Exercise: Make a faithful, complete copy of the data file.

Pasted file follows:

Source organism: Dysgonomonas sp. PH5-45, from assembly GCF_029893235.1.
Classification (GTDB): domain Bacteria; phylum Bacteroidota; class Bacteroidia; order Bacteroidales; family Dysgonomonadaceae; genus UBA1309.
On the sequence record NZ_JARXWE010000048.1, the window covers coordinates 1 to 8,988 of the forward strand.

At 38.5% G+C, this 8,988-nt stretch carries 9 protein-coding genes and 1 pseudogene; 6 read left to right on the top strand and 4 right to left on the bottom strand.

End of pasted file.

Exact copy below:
Source organism: Dysgonomonas sp. PH5-45, from assembly GCF_029893235.1.
Classification (GTDB): domain Bacteria; phylum Bacteroidota; class Bacteroidia; order Bacteroidales; family Dysgonomonadaceae; genus UBA1309.
On the sequence record NZ_JARXWE010000048.1, the window covers coordinates 1 to 8,988 of the forward strand.

At 38.5% G+C, this 8,988-nt stretch carries 9 protein-coding genes and 1 pseudogene; 6 read left to right on the top strand and 4 right to left on the bottom strand.